What the well-dressed angler is wearing
Two weeks ago, after a long, chilly, wet “spring,” it suddenly turned into summer. I dutifully folded and stored the flannels and Viyellas and big old Filson wool shirts, and dug out and hung the madras, seersucker, aloha and summery shirts.
Then the temps dropped like a tungsten head nymph tied on a jig hook. Of course.
This is why we have sweatshirts and cotton sweaters.
I have amassed a large collection of what eBay-ers refer to as “safari” shirts. I use them for fishing when it’s not super-hot. My old ones have split collars and years’ worth of fishing-related grime baked in.
So I scoured eBay, discount sites and the usual suspects and came up with a dozen or so mostly tan or beige shirts from Filson, Orvis, Cabela’s, Australian Outback and Eddie Bauer (which still exists, sort of). Some have epaulets and some don’t. I prefer to go without, the field promotion contingency being somewhat remote.
Plus there is the danger of being mistaken for Stewart Granger in “The Last Safari.”
Combined with some new LL Beanflex plain open collar sport shirts in beige and olive, I am set for the fishing/camp season.
I also got some new Space Age fabric fishing shirts for the really hot weather, the old ones having become even more appalling than the cotton safari shirts. Those I picked up during the winter when the purveyors of fly-fishing clothing, who make ordinary fashion vultures seem benign by comparison, unveil the latest gimmickry and unload last year’s at fire sale prices.
Everything gets treated with permethrin. I dislike ticks.
A note on grime:
There is a difference between well-worn and disgusting. The late Marty Keane, an expert on antique fishing tackle, used to call signs of wear and tear on rods “honorable use.”
Honorable use on a shirt is a small bloodstain that won’t come out. Depending on the audience, the stain may be attributed to a) a gigantic brown trout that bit the angler or b) the time the angler rescued a small child who had just been bitten by a giant brown trout.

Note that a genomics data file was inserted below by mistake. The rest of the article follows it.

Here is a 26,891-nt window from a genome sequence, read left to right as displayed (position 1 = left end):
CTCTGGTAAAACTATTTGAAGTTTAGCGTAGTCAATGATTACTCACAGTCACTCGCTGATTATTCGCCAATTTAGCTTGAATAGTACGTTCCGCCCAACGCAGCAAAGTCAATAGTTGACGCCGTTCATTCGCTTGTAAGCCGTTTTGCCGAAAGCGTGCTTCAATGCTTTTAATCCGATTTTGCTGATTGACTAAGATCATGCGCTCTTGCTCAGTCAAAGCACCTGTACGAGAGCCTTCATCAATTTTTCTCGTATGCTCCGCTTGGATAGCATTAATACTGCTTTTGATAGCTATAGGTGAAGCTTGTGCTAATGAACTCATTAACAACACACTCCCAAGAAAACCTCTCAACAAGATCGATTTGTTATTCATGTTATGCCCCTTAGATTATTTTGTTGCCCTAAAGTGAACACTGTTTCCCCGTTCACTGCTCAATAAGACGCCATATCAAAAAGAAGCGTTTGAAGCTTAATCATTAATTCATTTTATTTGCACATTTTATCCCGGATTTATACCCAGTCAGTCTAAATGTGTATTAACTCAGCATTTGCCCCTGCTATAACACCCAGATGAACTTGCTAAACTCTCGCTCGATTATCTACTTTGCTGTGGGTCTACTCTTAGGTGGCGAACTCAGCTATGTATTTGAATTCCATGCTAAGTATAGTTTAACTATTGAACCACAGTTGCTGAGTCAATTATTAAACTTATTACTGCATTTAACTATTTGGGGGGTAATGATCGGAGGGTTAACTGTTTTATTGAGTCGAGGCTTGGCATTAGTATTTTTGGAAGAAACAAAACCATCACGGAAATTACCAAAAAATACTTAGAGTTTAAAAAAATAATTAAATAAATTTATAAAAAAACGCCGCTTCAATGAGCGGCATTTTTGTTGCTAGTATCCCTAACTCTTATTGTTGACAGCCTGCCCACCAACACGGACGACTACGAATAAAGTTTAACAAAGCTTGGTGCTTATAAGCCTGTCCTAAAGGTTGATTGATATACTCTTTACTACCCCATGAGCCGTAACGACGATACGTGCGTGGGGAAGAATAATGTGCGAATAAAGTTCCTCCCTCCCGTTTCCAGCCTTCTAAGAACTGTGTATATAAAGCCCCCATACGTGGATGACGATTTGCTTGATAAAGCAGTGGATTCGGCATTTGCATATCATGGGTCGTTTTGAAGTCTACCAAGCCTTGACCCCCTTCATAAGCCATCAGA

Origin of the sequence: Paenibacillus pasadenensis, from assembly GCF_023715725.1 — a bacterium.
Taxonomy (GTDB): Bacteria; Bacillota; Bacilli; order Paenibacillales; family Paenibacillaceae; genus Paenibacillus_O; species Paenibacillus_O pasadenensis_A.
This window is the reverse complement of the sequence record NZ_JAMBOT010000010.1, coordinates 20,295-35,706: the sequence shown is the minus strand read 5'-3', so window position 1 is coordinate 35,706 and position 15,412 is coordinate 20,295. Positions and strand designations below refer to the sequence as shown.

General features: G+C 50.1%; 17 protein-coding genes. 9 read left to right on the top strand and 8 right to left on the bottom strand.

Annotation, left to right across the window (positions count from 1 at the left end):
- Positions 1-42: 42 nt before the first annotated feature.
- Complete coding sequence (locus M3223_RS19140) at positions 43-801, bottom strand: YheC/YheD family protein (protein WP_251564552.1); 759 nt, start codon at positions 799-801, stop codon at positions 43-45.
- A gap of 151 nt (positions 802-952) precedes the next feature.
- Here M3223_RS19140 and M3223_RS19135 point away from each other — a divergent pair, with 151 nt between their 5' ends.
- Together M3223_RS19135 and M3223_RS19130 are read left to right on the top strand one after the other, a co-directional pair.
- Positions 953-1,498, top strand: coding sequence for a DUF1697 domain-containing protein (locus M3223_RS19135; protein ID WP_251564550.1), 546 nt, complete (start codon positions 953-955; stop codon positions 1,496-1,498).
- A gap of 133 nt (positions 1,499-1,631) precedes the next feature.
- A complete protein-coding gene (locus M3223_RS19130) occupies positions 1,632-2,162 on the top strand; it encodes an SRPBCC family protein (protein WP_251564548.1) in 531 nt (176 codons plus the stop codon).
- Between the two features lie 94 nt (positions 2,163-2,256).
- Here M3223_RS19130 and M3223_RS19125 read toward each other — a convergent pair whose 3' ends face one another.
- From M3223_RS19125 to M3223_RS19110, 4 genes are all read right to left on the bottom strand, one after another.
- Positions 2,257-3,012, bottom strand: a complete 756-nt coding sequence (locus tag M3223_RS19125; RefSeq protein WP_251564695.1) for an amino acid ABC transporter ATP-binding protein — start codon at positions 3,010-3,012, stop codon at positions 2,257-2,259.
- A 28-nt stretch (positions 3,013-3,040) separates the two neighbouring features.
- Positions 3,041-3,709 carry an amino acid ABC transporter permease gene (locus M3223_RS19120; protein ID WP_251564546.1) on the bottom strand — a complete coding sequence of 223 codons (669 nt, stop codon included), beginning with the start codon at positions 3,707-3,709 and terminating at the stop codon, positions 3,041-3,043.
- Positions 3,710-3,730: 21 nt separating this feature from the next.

Grime is a dark ring around the collar that yields to no known solvent — similar in effect to the combination of dust and grease that always settles on top of the refrigerator.
Grime is also a smell — an odor that invokes, in no particular order, memories of high school locker rooms, stale Fritos, mothballs, kerosene and that strange uncle from childhood, the one with the murky past who collected stuffed owls.
Hats: Ball caps keep the sun out of the eyes. They do nothing for the neck and ears. So I prefer something with a 360 degree brim.
The peril that lurks here is, once again, of the Stewart Granger variety. Or Indiana Jones.
The bucket hat, usually cotton or a cotton blend, is a shapeless item with a decent brim and a grosgrain band. They start out looking disreputable and steadily disimprove with age.
Mine is from Dorfman Pacific, is 75% cotton and 25% Space Age, and comes in XXL for those of us with enormous noggins. The 2-inch brim keeps out most of the sun, and it blends nicely with the other detritus of everyday life on the so-called kitchen table.